Their interest in East Timor has developed since they saw news reports and televison footage of a massacre there in 1991. Indonesian troops opened fire on a peaceful demonstration in Santa Cruz, killing 271 men, women and children, many of them trapped in a graveyard as they fled the shooting. The news of the massacre provoked international outrage and condemnation, and when the British Hawk contract was signed less than two years later, the women were appalled.
An element of their defence, they say, will be the presentation of evidence that the Hawks, which both the Indonesian and British governments assert are merely training aircraft, are earmarked for a wider role.
They are likely to cite evidence which has already appeared in the press: BAe's own sales video for the Hawk, for example, boasts of the plane's "significant ground attack capabilities", and in the lead-up to the deal an Indonesian Air Marshal said the jets "will be used not only to train pilots but for ground attack". Last year this newspaper reported that Hawks, presumably from a previous batch of 20 planes sold to Indonesia in the 1980s, had been seen flying over Dili, the East Timor capital.
Joanna Wilson has said that that report, describing two of the planes passing side by side over the town on 10 November, the eve of the fourth anniversary of the Santa Cruz massacre, gave added urgency to their actions.
The four insist that there is nothing remarkable about them, or what they have done. "We aren't super heroes," said Andrea Needham. "We are four ordinary women. Anyone could do what we have done if they feel strongly enough about what is happening." They demand to be seen as strictly of equal rank; none leading, none lagging.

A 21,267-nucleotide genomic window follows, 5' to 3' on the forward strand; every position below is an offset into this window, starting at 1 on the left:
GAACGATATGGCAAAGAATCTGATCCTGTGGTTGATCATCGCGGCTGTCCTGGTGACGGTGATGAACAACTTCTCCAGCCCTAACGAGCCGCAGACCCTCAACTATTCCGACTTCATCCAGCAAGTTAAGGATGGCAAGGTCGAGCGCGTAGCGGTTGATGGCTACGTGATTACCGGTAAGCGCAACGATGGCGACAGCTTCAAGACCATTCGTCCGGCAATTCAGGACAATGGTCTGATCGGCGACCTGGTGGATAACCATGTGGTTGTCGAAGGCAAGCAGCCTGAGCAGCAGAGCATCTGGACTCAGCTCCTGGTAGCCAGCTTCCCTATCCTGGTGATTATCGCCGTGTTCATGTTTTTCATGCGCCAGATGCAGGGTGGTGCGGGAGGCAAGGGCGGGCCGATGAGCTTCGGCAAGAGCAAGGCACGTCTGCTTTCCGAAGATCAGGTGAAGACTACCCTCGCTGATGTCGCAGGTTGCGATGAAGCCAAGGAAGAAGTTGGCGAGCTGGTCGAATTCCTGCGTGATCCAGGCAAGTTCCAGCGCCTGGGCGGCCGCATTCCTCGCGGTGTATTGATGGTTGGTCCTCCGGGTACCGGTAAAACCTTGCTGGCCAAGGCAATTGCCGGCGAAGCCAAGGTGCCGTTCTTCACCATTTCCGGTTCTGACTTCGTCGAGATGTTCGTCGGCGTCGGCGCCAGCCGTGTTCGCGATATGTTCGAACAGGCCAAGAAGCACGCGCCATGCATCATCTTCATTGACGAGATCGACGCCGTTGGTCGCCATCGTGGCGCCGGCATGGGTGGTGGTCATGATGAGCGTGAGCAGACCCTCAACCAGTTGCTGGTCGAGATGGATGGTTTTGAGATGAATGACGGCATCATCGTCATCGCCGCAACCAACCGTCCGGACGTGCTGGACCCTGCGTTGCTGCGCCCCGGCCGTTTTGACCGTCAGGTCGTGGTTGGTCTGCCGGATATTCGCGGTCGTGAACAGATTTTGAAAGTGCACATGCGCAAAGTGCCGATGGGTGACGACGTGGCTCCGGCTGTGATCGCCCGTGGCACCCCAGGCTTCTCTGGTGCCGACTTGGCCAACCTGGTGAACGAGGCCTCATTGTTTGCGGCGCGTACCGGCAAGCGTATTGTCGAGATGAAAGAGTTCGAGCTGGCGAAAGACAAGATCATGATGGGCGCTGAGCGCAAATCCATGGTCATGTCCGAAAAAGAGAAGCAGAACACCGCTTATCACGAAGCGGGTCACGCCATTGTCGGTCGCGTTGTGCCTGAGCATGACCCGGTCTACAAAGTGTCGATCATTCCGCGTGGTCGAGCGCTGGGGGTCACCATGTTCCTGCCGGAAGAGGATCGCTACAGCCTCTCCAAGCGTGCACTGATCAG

Nor are they the first to fight such a case. In 1993 Chris Cole, another Ploughshare member, caused damage to the tune of pounds 90,000 to aircraft at BAe's Stevenage plant. He later argued in court, as the women are expected to, that he was acting with reasonable force to prevent a crime - namely genocide in East Timor. A first trial resulted in a hung jury; at a second, he was sentenced to eight months' imprisonment.
Unremarkable as they profess to be, these four women have stirred some strong support, especially on Merseyside. In Kirkby, where Joanna Wilson, 32, is a tutor in further education and an Independent borough councillor, a wide support network of residents' associations, environmental groups and churches has continued her campaign for East Timor since her arrest.
Although Kirkby is one of Britain's poorest towns, a stroll round the pedestrian precinct revealed that even before the trial many passers- by knew about the affair, even if they were not too sure where to place East Timor on the map.
Keith Hassell, chairman of a residents' and shopkeepers' association, said even children on the estates knew about the case, and about East Timor. When they are not arguing about sport, he said, "there's a good chance they'll be going on about this tiny tropical island thousands of miles away where people are being killed by the government and the army. And Britain is selling them weapons by the lorry-load. How do you explain that to your kids?"
The four who will appear in court on Tuesday make a disparate group. Besides Joanna Wilson, Angie Zelter, at 45, is the eldest. A widow, she lives in East Runton on Norfolk's north coast.She is a Green Party member and used to work at an environmental agency in Norwich.
Andrea Needham, 30, comes from Suffolk but has been living in Kirkby. She trained in Newcastle as a physiotherapist and practised for a time in Orkney before going to Washington. A Roman Catholic convert, she was attracted to Ploughshares there after working with a Catholic group looking after the homeless. Lotta Kronlid, at 28 the youngest, is Swedish, and grew up near the southern city of Gothenberg. She has worked most recently as a gardener and cleaner living in Oxford.Reuse content